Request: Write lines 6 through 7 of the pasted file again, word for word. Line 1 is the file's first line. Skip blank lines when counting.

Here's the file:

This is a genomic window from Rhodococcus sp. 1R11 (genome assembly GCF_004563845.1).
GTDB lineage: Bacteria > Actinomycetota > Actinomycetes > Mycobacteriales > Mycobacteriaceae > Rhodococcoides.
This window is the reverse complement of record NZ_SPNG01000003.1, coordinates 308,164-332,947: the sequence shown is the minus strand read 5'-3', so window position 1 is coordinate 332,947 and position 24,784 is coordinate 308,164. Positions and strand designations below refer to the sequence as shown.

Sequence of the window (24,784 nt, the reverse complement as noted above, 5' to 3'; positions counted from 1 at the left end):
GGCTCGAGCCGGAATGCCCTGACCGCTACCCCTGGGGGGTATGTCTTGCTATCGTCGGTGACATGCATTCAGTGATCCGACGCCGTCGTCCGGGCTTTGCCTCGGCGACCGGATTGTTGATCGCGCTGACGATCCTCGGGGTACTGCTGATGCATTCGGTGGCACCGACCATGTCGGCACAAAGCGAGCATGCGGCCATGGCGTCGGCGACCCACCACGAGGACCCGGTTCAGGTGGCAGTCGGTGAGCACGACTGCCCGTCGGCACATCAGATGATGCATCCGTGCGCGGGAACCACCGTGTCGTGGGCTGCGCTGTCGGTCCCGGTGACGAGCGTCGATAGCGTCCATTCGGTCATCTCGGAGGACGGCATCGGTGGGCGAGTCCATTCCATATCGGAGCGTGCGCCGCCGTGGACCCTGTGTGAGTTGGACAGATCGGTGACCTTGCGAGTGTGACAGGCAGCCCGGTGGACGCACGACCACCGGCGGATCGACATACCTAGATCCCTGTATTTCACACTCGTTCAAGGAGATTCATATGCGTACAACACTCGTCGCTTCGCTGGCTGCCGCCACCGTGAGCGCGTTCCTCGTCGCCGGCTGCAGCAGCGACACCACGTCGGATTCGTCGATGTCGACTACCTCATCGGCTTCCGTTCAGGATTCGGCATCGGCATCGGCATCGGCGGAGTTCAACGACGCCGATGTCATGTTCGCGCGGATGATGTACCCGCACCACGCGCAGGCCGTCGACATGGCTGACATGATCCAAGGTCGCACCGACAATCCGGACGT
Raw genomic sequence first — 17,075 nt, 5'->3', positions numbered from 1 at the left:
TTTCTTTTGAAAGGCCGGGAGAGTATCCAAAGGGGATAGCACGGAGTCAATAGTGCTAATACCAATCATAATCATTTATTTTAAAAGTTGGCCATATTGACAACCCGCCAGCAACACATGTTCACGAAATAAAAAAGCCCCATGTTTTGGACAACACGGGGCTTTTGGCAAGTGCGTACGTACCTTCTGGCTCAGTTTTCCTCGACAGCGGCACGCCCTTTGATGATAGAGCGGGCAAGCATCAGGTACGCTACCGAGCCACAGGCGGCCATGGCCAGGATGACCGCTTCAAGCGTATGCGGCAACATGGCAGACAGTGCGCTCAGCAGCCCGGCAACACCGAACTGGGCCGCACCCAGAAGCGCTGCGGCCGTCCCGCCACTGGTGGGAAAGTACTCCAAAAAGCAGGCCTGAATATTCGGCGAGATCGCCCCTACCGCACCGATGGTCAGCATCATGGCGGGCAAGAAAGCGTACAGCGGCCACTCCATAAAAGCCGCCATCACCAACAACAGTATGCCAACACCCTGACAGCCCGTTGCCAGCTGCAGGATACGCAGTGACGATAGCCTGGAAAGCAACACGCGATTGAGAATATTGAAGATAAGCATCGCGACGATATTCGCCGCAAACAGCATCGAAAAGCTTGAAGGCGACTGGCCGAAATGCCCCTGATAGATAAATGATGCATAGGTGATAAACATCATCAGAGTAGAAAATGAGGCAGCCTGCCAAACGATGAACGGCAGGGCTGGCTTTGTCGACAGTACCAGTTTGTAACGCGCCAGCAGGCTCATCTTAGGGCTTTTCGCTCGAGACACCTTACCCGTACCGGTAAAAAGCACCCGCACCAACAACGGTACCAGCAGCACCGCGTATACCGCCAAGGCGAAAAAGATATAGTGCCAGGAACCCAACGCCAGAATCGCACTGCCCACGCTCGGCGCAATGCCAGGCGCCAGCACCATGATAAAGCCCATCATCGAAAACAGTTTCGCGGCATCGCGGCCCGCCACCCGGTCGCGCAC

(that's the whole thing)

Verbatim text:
Raw genomic sequence first — 17,075 nt, 5'->3', positions numbered from 1 at the left:
TTTCTTTTGAAAGGCCGGGAGAGTATCCAAAGGGGATAGCACGGAGTCAATAGTGCTAATACCAATCATAATCATTTATTTTAAAAGTTGGCCATATTGACAACCCGCCAGCAACACATGTTCACGAAATAAAAAAGCCCCATGTTTTGGACAACACGGGGCTTTTGGCAAGTGCGTACGTACCTTCTGGCTCAGTTTTCCTCGACAGCGGCACGCCCTTTGATGATAGAGCGGGCAAGCATCAGGTACGCTACCGAGCCACAGGCGGCCATGGCCAGGATGACCGCTTCAAGCGTATGCGGCAACATGGCAGACAGTGCGCTCAGCAGCCCGGCAACACCGAACTGGGCCGCACCCAGAAGCGCTGCGGCCGTCCCGCCACTGGTGGGAAAGTACTCCAAAAAGCAGGCCTGAATATTCGGCGAGATCGCCCCTACCGCACCGATGGTCAGCATCATGGCGGGCAAGAAAGCGTACAGCGGCCACTCCATAAAAGCCGCCATCACCAACAACAGTATGCCAACACCCTGACAGCCCGTTGCCAGCTGCAGGATACGCAGTGACGATAGCCTGGAAAGCAACACGCGATTGAGAATATTGAAGATAAGCATCGCGACGATATTCGCCGCAAACAGCATCGAAAAGCTTGAAGGCGACTGGCCGAAATGCCCCTGATAGATAAATGATGCATAGGTGATAAACATCATCAGAGTAGAAAATGAGGCAGCCTGCCAAACGATGAACGGCAGGGCTGGCTTTGTCGACAGTACCAGTTTGTAACGCGCCAGCAGGCTCATCTTAGGGCTTTTCGCTCGAGACACCTTACCCGTACCGGTAAAAAGCACCCGCACCAACAACGGTACCAGCAGCACCGCGTATACCGCCAAGGCGAAAAAGATATAGTGCCAGGAACCCAACGCCAGAATCGCACTGCCCACGCTCGGCGCAATGCCAGGCGCCAGCACCATGATAAAGCCCATCATCGAAAACAGTTTCGCGGCATCGCGGCCCGCCACCCGGTCGCGCAC